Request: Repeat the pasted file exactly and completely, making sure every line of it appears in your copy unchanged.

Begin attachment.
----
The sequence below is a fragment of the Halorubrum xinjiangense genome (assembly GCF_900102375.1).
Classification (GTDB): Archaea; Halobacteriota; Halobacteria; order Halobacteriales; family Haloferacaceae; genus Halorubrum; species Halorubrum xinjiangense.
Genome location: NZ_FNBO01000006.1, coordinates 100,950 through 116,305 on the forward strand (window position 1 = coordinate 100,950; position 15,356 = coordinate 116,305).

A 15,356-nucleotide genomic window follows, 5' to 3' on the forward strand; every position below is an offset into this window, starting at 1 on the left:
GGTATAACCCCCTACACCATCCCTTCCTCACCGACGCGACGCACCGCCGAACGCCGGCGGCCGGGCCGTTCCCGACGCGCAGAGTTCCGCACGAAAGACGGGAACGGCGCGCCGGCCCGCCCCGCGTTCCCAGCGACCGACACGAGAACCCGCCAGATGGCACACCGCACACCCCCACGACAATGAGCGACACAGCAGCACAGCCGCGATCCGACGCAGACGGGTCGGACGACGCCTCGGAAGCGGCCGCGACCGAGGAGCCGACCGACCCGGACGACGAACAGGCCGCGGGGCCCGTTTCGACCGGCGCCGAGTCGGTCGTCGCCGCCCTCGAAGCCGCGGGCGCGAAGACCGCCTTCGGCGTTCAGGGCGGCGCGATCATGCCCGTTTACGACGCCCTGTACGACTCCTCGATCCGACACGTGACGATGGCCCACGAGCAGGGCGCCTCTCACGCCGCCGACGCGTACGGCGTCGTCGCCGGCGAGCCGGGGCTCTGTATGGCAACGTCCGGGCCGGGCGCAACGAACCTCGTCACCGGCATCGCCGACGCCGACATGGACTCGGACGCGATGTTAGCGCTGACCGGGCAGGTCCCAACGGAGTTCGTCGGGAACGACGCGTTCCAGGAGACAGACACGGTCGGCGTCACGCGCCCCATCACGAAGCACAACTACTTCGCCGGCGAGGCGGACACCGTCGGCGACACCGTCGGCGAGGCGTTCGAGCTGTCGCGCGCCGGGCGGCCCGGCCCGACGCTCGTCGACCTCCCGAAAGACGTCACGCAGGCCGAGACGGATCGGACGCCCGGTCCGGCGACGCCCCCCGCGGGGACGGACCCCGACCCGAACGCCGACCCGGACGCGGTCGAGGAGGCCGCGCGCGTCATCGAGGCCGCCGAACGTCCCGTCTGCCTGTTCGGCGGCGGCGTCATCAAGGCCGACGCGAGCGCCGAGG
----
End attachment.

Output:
The sequence below is a fragment of the Halorubrum xinjiangense genome (assembly GCF_900102375.1).
Classification (GTDB): Archaea; Halobacteriota; Halobacteria; order Halobacteriales; family Haloferacaceae; genus Halorubrum; species Halorubrum xinjiangense.
Genome location: NZ_FNBO01000006.1, coordinates 100,950 through 116,305 on the forward strand (window position 1 = coordinate 100,950; position 15,356 = coordinate 116,305).

A 15,356-nucleotide genomic window follows, 5' to 3' on the forward strand; every position below is an offset into this window, starting at 1 on the left:
GGTATAACCCCCTACACCATCCCTTCCTCACCGACGCGACGCACCGCCGAACGCCGGCGGCCGGGCCGTTCCCGACGCGCAGAGTTCCGCACGAAAGACGGGAACGGCGCGCCGGCCCGCCCCGCGTTCCCAGCGACCGACACGAGAACCCGCCAGATGGCACACCGCACACCCCCACGACAATGAGCGACACAGCAGCACAGCCGCGATCCGACGCAGACGGGTCGGACGACGCCTCGGAAGCGGCCGCGACCGAGGAGCCGACCGACCCGGACGACGAACAGGCCGCGGGGCCCGTTTCGACCGGCGCCGAGTCGGTCGTCGCCGCCCTCGAAGCCGCGGGCGCGAAGACCGCCTTCGGCGTTCAGGGCGGCGCGATCATGCCCGTTTACGACGCCCTGTACGACTCCTCGATCCGACACGTGACGATGGCCCACGAGCAGGGCGCCTCTCACGCCGCCGACGCGTACGGCGTCGTCGCCGGCGAGCCGGGGCTCTGTATGGCAACGTCCGGGCCGGGCGCAACGAACCTCGTCACCGGCATCGCCGACGCCGACATGGACTCGGACGCGATGTTAGCGCTGACCGGGCAGGTCCCAACGGAGTTCGTCGGGAACGACGCGTTCCAGGAGACAGACACGGTCGGCGTCACGCGCCCCATCACGAAGCACAACTACTTCGCCGGCGAGGCGGACACCGTCGGCGACACCGTCGGCGAGGCGTTCGAGCTGTCGCGCGCCGGGCGGCCCGGCCCGACGCTCGTCGACCTCCCGAAAGACGTCACGCAGGCCGAGACGGATCGGACGCCCGGTCCGGCGACGCCCCCCGCGGGGACGGACCCCGACCCGAACGCCGACCCGGACGCGGTCGAGGAGGCCGCGCGCGTCATCGAGGCCGCCGAACGTCCCGTCTGCCTGTTCGGCGGCGGCGTCATCAAGGCCGACGCGAGCGCCGAGG